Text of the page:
We crammed in so much, but it felt like a truly relaxing and soul nourishing break. Especially at a time when our work life is going through some turbulence!
Day 1 - Hobart
We flew overnight from Singapore to Hobart in Tasmania and had a full day wandering around MONA when we arrived. MONA stands for Museum of Old and New Art and is a really quirky and interesting place. Lots of art themed around sex or death, along with live jazz, trippy light installations and stunning restaurants, all hidden along an underground maze. We ate and drank at Faro where the food and views were matched in their brilliance. Who'd have thought plonking a massive sphere in the middle of a room would look so good?
Despite it being a Saturday there wasn't any real nightlife, which came as a bit of a surprise considering Hobart is the main city in Tasmania. We eventually found a couple of jazz musicians and I began what was to become my daily routine of drinking Tassie pinot noir.
Day 2 - Freicynet, Wineglass Bay, Bicheno
A delightful little farmers market was open so we stocked up on Tasmanian pepper, bread, cheese and gin before driving to Freicyenet National Park and the Wineglass Bay area, known for its stunning views of the bay, which as you've probably guessed, looks like a wine glass. We had a lovely little walk taking in the views and, of course, taking terrific selfies.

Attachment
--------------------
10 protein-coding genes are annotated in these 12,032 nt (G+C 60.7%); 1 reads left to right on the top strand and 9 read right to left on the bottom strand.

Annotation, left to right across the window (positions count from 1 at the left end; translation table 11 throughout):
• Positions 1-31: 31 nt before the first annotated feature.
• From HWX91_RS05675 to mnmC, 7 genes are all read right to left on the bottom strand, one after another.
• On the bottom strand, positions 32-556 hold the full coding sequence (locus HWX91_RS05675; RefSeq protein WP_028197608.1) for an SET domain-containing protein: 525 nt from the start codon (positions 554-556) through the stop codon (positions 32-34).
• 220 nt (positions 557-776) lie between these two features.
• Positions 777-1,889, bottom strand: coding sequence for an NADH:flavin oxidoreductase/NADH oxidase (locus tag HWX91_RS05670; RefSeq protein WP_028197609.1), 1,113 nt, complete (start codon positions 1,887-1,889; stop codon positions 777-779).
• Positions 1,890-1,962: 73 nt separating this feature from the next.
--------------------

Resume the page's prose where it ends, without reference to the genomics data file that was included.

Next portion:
We tried and failed to see little penguins in Bicheno that evening (pretty sure we were at the wrong part of the beach), then got in an early dinner before the kitchen closed at 7.30pm - something which we came to realise was standard pretty much everywhere in Tassie!
Day 3 - Bay of Fires, Weldborough
We detoured a little to reach the Bay of Fires and I am so glad we did as it was a slice of coastal heaven with white sand and orange hued granite. The Garden was our favourite area, where we stopped to clamber over rocks and take it all in.
On the way back we stopped at a place called Anson Bay and ate lunch on a boat pier looking out at a huge lake with no other visible life but for a few birds (including one mahusive pelican!)
After lunch we drove to Little Blue Lake which looked as though the saturation had been turned up. The brightest blue water, paired with green trees all around and large white rocks. Absolutely stunning, and so different from anything we had seen previously.
If these places were anywhere else, they'd be heaving with tourists. What I love about Tassie is that you can go somewhere incredible and be the only ones there.
We ended the day by going on a dusk to dark walk in a tiny village called Weldborough. Not much to say about Weldbourough as it appeared to consist of a hotel and little else. The walk was stunning though and would be epic for off-road biking.